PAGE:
Amy Webb has written an important but frustrating post on Facebook privacy and kids on the Slate website. Writing about a friend who extensively Facebooks photos and stories about her daughter “Kate”, Webb worries that Kate’s parents have compromised their child’s future autonomy, particularly in light of emergent facial recognition technology that can build profiles based on photos:
The easiest way to opt-out is to not create that digital content in the first place, especially for kids. Kate’s parents haven’t just uploaded one or two photos of her: They’ve created a trove of data that will enable algorithms to learn about her over time. Any hopes Kate may have had for true anonymity ended with that ballet class YouTube channel.
Knowing what we do about how digital content and data are being cataloged, my husband and I made an important choice before our daughter was born. We decided that we would never post any photos or other personally identifying information about her online. Instead, we created a digital trust fund [of websites, email addresses and accounts].
When we think she’s mature enough (an important distinction from her being technically old enough), we’ll hand her an envelope with her master password inside. She’ll have the opportunity to start cashing in parts of her digital identity, and we’ll ensure that she’s making informed decisions about what’s appropriate to reveal about herself, and to whom.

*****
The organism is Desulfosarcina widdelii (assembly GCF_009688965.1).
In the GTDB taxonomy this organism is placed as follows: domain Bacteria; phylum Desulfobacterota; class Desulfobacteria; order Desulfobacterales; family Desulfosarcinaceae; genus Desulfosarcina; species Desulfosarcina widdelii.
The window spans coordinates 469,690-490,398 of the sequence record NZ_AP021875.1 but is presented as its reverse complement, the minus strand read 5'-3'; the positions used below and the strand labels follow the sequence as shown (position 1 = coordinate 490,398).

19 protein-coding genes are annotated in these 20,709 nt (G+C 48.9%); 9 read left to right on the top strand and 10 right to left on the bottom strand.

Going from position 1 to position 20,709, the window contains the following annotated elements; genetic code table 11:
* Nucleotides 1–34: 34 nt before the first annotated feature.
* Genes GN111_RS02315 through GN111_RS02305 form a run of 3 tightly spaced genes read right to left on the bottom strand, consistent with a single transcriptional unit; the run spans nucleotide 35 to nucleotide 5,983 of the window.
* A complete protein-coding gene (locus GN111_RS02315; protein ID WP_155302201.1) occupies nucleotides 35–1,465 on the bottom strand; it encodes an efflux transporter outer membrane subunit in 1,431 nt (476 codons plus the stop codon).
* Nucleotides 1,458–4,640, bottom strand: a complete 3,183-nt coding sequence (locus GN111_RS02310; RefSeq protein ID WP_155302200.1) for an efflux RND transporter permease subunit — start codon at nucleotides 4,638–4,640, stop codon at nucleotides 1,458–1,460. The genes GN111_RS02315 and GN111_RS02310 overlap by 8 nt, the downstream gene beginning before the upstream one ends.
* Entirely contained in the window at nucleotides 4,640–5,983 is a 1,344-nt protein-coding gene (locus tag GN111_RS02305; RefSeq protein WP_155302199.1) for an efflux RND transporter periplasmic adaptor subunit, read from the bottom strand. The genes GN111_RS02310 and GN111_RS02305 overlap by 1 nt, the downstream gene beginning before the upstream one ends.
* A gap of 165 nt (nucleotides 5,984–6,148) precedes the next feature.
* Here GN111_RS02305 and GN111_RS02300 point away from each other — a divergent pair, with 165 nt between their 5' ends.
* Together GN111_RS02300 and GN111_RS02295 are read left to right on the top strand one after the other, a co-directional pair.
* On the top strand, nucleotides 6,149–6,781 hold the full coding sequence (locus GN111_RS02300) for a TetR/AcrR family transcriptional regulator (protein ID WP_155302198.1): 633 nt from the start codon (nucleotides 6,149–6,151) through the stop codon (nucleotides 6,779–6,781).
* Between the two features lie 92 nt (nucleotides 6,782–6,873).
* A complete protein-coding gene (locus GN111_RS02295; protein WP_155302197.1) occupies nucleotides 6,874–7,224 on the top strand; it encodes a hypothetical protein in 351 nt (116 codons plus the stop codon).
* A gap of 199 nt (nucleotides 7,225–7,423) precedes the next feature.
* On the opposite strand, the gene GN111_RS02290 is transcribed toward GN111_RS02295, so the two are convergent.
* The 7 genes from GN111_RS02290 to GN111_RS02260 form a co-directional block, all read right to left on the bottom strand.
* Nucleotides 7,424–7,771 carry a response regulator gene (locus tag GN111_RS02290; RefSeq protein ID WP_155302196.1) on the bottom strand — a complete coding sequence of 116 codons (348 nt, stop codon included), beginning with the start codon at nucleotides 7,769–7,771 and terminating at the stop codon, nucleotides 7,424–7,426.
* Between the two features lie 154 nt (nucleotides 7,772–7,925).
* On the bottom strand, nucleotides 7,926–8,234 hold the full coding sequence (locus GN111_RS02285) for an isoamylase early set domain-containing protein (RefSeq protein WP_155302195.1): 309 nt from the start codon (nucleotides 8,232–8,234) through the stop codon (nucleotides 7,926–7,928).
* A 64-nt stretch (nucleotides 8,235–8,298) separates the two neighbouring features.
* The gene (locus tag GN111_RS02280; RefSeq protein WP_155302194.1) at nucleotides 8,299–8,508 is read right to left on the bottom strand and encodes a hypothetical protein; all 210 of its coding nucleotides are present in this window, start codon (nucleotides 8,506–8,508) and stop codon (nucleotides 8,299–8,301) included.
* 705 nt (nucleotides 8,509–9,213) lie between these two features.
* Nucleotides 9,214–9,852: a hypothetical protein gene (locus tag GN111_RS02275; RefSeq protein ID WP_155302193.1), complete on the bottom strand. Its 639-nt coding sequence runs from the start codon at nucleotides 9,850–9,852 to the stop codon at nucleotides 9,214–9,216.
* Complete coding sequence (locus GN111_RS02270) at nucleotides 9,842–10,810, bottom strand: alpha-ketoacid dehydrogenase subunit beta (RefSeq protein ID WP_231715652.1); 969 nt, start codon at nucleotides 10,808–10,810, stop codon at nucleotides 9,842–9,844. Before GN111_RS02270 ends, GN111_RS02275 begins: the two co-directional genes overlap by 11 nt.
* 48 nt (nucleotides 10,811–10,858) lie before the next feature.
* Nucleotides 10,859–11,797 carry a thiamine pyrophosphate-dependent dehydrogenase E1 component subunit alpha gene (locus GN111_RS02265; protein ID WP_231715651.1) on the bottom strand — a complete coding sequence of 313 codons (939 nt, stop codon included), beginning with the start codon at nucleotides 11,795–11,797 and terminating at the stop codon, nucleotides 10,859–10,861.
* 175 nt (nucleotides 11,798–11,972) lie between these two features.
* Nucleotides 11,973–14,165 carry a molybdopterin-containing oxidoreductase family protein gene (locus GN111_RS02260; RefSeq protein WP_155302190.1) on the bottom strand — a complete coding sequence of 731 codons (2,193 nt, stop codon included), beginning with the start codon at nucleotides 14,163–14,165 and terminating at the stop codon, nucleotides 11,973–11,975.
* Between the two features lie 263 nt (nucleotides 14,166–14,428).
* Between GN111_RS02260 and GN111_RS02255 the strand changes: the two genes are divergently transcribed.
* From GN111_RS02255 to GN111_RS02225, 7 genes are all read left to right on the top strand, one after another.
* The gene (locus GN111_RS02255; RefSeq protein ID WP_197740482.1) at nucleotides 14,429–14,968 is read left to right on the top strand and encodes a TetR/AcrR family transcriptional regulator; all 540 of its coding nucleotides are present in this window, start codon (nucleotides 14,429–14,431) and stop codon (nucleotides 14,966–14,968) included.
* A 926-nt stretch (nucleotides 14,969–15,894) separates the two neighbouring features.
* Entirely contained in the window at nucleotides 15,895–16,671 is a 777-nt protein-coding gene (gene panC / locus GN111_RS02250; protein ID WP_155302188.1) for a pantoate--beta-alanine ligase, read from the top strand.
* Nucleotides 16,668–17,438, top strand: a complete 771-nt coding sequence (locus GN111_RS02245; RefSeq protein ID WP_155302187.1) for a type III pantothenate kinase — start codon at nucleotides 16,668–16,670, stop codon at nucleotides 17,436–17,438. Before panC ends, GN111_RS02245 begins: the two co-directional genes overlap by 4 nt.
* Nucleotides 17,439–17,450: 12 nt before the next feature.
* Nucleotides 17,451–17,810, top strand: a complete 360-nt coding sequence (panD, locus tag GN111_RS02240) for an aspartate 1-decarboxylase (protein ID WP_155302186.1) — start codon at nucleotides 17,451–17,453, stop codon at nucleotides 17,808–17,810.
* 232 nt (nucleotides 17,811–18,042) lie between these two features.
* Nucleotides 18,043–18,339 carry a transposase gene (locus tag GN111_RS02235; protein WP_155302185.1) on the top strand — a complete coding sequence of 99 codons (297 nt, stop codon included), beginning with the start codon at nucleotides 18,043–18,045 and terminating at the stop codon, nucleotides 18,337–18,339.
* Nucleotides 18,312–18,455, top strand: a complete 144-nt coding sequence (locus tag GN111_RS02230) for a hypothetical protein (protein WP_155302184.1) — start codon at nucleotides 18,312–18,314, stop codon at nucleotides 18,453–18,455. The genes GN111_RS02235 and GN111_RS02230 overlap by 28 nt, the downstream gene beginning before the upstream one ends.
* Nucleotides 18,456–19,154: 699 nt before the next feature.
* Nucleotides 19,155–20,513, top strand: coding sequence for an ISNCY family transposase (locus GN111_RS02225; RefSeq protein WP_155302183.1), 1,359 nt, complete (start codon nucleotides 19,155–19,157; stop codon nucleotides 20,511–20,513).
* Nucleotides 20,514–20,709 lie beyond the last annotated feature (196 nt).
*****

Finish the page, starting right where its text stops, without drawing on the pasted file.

It’s inevitable that our daughter will become a public figure, because we’re all public figures in this new digital age. I adore Kate’s parents, and they’re raising her to be an amazing young woman. But they’re essentially robbing her of a digital adulthood that’s free of bias and presupposition.
While parents need to be cautious about sharing their kids’ lives online — particularly if they want to have model digital discretion for their future teenagers — this post traps us in the all-or-nothing paradigm of life online. Yes, maybe it’s “easiest” to post nothing, but doing the easiest thing hardly prepares a parent for the difficult challenge of providing thoughtful advice and guidance to their kids in how to live in an online world.
Parents who invest a small amount of time in creating an intimate circle of Facebook friends not only protect their kids’ safety and privacy (find out how here), but also build the skills they need to be effective digital advisors and role models. Webb is right to raise questions about how facial recognition technologies may transcend whatever protections we set up for our kids…but the way to handle that is by advocating for effective privacy policies, and not by avoiding the difficult challenges of living and parenting in a world that is irrevocably digital.
And parenting in a digital world isn’t all about dealing with cyberbullies and online predators. There are incredible joys, insights and experiences to be had for parents who dive into the social world, rather than waiting for their future teens to drag them there. Parents who (carefully) share their kids’ lives online tap the power of Facebook and other social networks as avenues for getting support , and for sharing the joy of parenting. Most importantly, by engaging their kids in conversations about what and how to share online, from a young age — as we have, by asking our kids for permission each and every time we post a photo or story about them — parents can guide their kids in making thoughtful decisions about their online presence, while their kids are still young enough to be influenced.
Parenthood is such a central experience that there’s no way to cut it out of your online life without profoundly compromising your own ability to have authentic, meaningful connections online. And that’s not an experience you can do without if you want to understand and relate to kids you are raising in 2013.
For more on whether and how to share your kids’ lives online, see my series on Facebooking the Kids.